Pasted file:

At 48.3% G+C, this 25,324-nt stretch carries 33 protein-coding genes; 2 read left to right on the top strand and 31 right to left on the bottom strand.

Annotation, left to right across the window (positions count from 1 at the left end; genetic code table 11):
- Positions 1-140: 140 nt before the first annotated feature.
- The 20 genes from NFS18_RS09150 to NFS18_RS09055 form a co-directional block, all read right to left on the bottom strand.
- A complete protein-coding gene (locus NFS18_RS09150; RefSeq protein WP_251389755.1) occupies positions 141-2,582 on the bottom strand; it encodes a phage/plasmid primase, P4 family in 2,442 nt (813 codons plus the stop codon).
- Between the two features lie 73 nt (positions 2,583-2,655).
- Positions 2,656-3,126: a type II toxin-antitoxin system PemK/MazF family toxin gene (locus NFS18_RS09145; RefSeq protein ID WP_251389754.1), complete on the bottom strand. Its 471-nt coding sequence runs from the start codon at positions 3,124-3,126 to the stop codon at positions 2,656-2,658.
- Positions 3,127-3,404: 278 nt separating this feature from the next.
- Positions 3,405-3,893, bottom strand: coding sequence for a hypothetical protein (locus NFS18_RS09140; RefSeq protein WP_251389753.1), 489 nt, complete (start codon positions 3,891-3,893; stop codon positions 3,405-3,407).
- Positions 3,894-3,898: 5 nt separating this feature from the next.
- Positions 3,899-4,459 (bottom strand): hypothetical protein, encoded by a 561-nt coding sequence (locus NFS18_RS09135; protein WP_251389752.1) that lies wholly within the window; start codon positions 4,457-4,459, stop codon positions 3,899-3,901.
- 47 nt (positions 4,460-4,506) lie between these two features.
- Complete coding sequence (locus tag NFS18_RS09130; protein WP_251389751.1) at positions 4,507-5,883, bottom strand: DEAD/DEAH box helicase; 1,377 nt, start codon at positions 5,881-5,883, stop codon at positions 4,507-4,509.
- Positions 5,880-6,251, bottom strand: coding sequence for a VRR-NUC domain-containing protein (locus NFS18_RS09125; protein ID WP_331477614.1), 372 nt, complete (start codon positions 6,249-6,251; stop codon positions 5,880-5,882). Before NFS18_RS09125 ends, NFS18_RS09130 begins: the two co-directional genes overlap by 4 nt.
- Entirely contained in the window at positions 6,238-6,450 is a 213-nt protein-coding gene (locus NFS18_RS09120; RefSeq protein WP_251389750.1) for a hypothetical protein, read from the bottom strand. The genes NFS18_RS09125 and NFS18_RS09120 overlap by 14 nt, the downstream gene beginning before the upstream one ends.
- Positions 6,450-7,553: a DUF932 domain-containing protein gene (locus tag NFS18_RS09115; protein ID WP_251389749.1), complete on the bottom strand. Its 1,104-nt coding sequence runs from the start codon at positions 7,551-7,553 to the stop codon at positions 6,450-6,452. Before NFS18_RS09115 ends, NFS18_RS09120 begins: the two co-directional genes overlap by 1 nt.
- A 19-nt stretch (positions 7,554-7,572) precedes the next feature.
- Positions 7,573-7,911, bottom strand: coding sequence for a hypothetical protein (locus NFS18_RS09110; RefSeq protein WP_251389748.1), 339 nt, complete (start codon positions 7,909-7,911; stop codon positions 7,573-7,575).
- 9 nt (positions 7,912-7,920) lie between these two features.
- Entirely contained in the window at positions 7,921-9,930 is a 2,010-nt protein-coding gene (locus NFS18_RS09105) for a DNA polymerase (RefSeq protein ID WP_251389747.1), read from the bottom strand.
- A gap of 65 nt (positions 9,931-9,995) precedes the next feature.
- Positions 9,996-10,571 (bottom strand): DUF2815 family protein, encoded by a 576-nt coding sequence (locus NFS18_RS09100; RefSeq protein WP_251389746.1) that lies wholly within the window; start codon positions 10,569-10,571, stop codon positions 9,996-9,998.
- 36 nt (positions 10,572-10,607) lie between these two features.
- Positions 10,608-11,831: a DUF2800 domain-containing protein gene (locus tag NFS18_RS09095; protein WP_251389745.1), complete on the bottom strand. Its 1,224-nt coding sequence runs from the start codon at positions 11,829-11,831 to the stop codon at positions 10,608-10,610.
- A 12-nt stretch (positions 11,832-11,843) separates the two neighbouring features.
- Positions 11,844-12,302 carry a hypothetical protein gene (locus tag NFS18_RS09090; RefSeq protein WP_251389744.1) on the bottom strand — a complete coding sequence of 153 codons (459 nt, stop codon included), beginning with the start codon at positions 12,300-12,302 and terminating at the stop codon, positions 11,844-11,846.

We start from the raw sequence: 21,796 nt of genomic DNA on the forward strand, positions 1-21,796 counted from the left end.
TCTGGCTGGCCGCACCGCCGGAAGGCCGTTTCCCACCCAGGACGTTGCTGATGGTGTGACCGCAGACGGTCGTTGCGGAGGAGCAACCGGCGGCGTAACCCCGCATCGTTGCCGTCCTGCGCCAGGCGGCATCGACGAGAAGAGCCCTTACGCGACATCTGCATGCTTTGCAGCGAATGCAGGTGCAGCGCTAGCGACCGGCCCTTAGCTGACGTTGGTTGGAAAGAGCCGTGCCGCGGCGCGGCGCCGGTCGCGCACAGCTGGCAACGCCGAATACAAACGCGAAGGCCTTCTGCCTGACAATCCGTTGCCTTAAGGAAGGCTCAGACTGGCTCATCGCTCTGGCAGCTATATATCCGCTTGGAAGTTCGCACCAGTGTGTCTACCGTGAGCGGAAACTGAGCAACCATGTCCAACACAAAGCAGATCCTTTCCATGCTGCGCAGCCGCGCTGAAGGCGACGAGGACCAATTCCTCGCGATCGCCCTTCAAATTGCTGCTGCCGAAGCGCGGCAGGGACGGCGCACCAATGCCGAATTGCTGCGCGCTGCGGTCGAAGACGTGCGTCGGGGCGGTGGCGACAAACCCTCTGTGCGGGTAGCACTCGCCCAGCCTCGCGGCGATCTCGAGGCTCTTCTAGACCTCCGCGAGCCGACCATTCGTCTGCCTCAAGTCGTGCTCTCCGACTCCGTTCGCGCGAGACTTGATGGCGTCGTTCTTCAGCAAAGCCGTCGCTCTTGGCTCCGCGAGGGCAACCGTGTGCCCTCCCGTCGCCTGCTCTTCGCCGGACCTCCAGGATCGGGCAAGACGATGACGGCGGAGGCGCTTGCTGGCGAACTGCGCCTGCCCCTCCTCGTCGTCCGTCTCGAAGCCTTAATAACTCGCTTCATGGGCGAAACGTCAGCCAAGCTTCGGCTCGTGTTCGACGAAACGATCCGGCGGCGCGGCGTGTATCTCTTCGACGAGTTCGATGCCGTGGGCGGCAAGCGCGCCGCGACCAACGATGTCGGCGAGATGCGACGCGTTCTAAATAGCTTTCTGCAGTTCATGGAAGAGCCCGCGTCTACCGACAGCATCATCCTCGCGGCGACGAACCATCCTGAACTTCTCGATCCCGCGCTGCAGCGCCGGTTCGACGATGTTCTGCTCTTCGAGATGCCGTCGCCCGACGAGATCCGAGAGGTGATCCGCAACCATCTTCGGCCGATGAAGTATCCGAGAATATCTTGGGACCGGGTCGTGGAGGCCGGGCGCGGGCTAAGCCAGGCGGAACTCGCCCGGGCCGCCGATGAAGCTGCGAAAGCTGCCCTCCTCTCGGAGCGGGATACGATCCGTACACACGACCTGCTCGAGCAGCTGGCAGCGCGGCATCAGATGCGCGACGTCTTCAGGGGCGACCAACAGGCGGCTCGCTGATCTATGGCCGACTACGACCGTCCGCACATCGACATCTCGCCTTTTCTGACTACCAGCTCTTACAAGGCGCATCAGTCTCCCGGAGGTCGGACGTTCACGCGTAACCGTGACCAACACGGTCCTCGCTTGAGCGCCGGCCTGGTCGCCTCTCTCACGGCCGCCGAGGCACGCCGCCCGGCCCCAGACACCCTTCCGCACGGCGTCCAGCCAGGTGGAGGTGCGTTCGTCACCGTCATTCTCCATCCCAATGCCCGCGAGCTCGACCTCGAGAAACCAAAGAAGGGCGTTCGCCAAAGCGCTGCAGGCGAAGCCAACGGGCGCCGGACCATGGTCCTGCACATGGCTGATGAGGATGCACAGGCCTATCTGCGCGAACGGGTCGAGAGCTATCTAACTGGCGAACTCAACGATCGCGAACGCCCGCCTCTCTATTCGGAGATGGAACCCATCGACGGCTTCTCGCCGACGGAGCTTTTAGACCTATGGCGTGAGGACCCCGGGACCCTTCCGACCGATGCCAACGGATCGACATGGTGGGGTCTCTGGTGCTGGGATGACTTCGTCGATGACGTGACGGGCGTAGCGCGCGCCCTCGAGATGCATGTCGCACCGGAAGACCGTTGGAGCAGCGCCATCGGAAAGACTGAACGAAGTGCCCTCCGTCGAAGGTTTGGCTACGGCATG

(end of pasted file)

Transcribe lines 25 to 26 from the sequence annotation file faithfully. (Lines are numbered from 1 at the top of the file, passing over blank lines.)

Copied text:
- A 12-nt stretch (positions 11,832-11,843) separates the two neighbouring features.
- Positions 11,844-12,302 carry a hypothetical protein gene (locus tag NFS18_RS09090; RefSeq protein WP_251389744.1) on the bottom strand — a complete coding sequence of 153 codons (459 nt, stop codon included), beginning with the start codon at positions 12,300-12,302 and terminating at the stop codon, positions 11,844-11,846.